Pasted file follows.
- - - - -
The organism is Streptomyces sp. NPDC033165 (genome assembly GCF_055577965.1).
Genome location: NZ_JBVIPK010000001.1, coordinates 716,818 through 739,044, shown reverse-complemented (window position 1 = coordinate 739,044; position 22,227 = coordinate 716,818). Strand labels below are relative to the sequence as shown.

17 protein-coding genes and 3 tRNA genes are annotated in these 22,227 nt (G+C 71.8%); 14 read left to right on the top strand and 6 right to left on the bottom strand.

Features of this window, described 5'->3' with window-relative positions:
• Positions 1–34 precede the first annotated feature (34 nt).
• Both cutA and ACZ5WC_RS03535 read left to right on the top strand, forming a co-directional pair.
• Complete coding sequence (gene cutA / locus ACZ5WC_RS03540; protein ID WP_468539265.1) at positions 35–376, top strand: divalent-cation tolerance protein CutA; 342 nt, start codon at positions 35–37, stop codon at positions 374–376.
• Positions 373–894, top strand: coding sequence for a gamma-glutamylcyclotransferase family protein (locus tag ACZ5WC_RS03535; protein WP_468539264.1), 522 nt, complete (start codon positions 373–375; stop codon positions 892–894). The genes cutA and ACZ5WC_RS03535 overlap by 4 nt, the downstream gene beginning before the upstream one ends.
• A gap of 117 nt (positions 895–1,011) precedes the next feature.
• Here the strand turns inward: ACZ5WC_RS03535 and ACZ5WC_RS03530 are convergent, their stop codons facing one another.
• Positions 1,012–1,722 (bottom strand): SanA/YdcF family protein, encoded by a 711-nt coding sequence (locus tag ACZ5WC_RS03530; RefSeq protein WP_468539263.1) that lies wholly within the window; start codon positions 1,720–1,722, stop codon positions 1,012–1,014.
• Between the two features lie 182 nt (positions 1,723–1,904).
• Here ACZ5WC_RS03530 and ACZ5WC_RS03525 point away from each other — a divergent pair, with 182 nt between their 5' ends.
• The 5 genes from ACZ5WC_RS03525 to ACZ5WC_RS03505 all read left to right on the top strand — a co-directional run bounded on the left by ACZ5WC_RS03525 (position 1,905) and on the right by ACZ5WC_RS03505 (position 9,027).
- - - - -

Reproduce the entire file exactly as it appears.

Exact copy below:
The organism is Streptomyces sp. NPDC033165 (genome assembly GCF_055577965.1).
Genome location: NZ_JBVIPK010000001.1, coordinates 716,818 through 739,044, shown reverse-complemented (window position 1 = coordinate 739,044; position 22,227 = coordinate 716,818). Strand labels below are relative to the sequence as shown.

17 protein-coding genes and 3 tRNA genes are annotated in these 22,227 nt (G+C 71.8%); 14 read left to right on the top strand and 6 right to left on the bottom strand.

Features of this window, described 5'->3' with window-relative positions:
• Positions 1–34 precede the first annotated feature (34 nt).
• Both cutA and ACZ5WC_RS03535 read left to right on the top strand, forming a co-directional pair.
• Complete coding sequence (gene cutA / locus ACZ5WC_RS03540; protein ID WP_468539265.1) at positions 35–376, top strand: divalent-cation tolerance protein CutA; 342 nt, start codon at positions 35–37, stop codon at positions 374–376.
• Positions 373–894, top strand: coding sequence for a gamma-glutamylcyclotransferase family protein (locus tag ACZ5WC_RS03535; protein WP_468539264.1), 522 nt, complete (start codon positions 373–375; stop codon positions 892–894). The genes cutA and ACZ5WC_RS03535 overlap by 4 nt, the downstream gene beginning before the upstream one ends.
• A gap of 117 nt (positions 895–1,011) precedes the next feature.
• Here the strand turns inward: ACZ5WC_RS03535 and ACZ5WC_RS03530 are convergent, their stop codons facing one another.
• Positions 1,012–1,722 (bottom strand): SanA/YdcF family protein, encoded by a 711-nt coding sequence (locus tag ACZ5WC_RS03530; RefSeq protein WP_468539263.1) that lies wholly within the window; start codon positions 1,720–1,722, stop codon positions 1,012–1,014.
• Between the two features lie 182 nt (positions 1,723–1,904).
• Here ACZ5WC_RS03530 and ACZ5WC_RS03525 point away from each other — a divergent pair, with 182 nt between their 5' ends.
• The 5 genes from ACZ5WC_RS03525 to ACZ5WC_RS03505 all read left to right on the top strand — a co-directional run bounded on the left by ACZ5WC_RS03525 (position 1,905) and on the right by ACZ5WC_RS03505 (position 9,027).